Russ Hamm's Collection

(Click on images below to enlarge)


The oldest tractor in Russ's collection is this International Harvester 8-16, built in 1922. It was purchased as one of a pair of parts tractors, and Russ made one good one out of the two. He had to fabricate a lot of parts during the restoration, and the cylinder head and manifold came from Quebec in Canada. At present it is painted with grey primer, and Russ plans to add the top coat of paint soon. The third photo below shows the 8-16 hitched to a 1920's Deering 8ft. "New Ideal" binder, with Russ's friend Travis Robinson in the seat. This combination was used to bind wheat at the show in Goessel, Kansas and performed very well.


Next in the line-up is this 1929 Fairway Regular, which was one of International Harvester's early attempts at building a tractor for non-farm use. This tractor has 3 original wheels and one that had to be repaired. Russ only knows of three of this particular model, and of these, only two are still on their original wheels. This tractor was purchased originally by the city of Salina, Kansas for mowing the grass in cemeteries.


A later Farmall model in Russ's collection is this 1937 F-30 narrow tread. this tractor had been almost completely dissassembled by the previous owner, but he passed away before he could haul it off to scrap. Russ bought it from his widow after it had sat out in a pasture for many years with the cylinder head off, and the engine was in such a bad state that a gas torch had to be used to free the valve lifters.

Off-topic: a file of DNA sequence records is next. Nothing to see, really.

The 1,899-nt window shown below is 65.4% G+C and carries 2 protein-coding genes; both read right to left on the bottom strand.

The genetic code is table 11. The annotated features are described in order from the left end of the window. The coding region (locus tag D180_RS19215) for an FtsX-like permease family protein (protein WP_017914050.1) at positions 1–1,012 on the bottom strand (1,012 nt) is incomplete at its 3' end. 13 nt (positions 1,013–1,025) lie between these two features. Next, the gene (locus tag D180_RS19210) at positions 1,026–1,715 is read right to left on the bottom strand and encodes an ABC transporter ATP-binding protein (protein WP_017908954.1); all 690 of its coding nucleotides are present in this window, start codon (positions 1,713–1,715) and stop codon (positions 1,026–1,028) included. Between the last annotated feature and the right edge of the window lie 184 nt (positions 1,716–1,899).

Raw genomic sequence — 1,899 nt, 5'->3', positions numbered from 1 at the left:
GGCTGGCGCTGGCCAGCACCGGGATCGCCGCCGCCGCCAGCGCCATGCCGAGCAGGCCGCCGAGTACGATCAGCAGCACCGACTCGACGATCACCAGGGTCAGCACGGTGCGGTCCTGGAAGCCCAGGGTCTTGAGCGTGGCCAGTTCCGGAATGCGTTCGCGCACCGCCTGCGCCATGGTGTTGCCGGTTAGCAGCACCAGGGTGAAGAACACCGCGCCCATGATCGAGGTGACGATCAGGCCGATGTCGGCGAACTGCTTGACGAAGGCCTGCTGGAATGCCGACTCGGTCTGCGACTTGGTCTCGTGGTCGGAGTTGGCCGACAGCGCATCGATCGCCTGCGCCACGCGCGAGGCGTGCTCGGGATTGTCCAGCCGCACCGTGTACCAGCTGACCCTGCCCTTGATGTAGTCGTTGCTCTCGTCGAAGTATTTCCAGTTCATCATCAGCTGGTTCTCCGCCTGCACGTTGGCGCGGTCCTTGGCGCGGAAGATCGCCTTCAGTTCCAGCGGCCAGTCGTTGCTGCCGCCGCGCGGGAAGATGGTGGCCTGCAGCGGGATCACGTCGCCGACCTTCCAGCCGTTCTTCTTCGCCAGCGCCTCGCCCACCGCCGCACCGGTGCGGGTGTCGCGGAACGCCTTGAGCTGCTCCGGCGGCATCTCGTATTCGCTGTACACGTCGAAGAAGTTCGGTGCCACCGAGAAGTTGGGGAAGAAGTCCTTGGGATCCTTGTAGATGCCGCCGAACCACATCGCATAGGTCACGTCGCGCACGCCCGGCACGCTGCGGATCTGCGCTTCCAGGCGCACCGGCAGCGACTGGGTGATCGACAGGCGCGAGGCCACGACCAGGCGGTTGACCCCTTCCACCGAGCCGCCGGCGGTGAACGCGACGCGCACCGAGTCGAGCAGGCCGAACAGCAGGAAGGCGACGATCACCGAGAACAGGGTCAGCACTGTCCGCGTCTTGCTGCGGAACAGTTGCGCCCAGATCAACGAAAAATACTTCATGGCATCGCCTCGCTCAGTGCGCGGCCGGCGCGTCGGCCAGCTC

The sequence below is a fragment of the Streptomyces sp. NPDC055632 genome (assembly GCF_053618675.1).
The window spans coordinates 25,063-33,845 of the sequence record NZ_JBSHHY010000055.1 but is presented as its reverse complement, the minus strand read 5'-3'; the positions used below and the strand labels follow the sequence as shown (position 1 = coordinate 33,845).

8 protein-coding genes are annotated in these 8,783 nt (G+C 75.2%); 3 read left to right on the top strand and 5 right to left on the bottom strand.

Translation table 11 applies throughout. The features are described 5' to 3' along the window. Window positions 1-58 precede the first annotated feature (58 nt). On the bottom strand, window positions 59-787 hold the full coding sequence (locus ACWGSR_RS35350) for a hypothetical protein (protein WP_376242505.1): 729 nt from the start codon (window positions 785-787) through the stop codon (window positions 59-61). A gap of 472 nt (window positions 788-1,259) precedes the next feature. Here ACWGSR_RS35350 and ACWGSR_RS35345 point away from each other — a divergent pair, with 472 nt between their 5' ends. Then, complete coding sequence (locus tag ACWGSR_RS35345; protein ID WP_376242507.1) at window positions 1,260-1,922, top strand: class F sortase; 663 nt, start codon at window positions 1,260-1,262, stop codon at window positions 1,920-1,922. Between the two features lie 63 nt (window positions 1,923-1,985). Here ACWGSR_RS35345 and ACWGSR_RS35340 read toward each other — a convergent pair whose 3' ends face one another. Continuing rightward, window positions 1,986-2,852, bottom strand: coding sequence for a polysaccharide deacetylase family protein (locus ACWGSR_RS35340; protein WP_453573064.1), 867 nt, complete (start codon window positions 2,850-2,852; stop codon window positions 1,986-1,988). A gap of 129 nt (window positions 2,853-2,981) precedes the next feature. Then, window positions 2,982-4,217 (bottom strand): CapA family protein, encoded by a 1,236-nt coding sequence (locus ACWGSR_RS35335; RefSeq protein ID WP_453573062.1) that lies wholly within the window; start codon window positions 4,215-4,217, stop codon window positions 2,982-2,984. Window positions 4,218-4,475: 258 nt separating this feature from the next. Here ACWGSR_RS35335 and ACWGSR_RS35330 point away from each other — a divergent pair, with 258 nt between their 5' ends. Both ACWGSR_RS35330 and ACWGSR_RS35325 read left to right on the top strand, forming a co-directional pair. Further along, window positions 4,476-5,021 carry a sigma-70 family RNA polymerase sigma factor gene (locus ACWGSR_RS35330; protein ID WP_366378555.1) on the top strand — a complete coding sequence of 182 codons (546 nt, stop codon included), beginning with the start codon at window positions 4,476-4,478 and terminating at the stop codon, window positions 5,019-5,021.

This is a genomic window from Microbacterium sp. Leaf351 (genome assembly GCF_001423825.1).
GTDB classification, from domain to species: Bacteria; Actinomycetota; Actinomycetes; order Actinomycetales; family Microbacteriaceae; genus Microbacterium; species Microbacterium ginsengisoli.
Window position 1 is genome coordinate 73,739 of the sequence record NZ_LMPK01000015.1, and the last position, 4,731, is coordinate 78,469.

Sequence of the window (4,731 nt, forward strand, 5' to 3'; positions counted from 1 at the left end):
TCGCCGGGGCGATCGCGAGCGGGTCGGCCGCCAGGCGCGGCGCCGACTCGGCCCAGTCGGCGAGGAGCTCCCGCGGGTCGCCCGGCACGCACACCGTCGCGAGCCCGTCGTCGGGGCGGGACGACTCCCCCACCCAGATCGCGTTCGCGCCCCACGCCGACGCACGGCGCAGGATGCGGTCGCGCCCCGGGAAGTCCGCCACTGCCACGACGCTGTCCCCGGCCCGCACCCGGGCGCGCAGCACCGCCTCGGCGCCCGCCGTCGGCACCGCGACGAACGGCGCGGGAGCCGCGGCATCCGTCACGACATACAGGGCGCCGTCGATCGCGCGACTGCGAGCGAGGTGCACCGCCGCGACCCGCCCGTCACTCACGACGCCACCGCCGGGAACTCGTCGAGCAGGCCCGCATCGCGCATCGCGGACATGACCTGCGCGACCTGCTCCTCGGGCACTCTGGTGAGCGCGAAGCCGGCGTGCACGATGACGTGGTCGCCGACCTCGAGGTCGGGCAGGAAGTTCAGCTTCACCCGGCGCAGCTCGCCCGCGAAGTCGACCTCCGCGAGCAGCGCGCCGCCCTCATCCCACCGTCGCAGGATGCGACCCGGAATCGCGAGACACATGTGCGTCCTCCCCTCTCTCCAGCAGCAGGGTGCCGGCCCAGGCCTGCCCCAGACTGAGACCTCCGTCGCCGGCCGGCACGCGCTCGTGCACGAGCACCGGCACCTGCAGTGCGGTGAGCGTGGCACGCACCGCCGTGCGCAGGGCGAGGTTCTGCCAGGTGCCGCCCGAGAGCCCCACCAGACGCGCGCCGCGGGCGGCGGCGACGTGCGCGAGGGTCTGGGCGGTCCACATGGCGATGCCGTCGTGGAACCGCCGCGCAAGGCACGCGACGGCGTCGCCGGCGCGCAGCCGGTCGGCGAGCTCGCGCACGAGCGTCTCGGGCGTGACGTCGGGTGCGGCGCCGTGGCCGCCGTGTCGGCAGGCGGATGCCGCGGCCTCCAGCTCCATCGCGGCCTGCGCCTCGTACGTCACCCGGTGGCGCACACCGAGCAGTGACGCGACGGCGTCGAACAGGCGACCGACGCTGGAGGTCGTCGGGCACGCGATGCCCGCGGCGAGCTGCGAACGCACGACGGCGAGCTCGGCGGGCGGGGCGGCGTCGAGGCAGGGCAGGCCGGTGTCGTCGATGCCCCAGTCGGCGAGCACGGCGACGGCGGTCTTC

From the same era is this 1935 McCormick-Deering WK-40, which is fitted with a six-cylinder Red Diamond truck engine. Russ bought parts for the tractor over a number of years in order to complete the restoration.


A recent purchase is this 1930 10-20 TracTractor, which was International Harvester's first production crawler model. Russ has a lot of parts for the tractor and it is presently awaiting its turn for restoration.


Last up is this 1927 John Deere Model D with a keyed flywheel, which spent its working life in western Kansas. It is a nice, very complete example and was restored by Russ's son Ryan during his vocational agricultural class.

 


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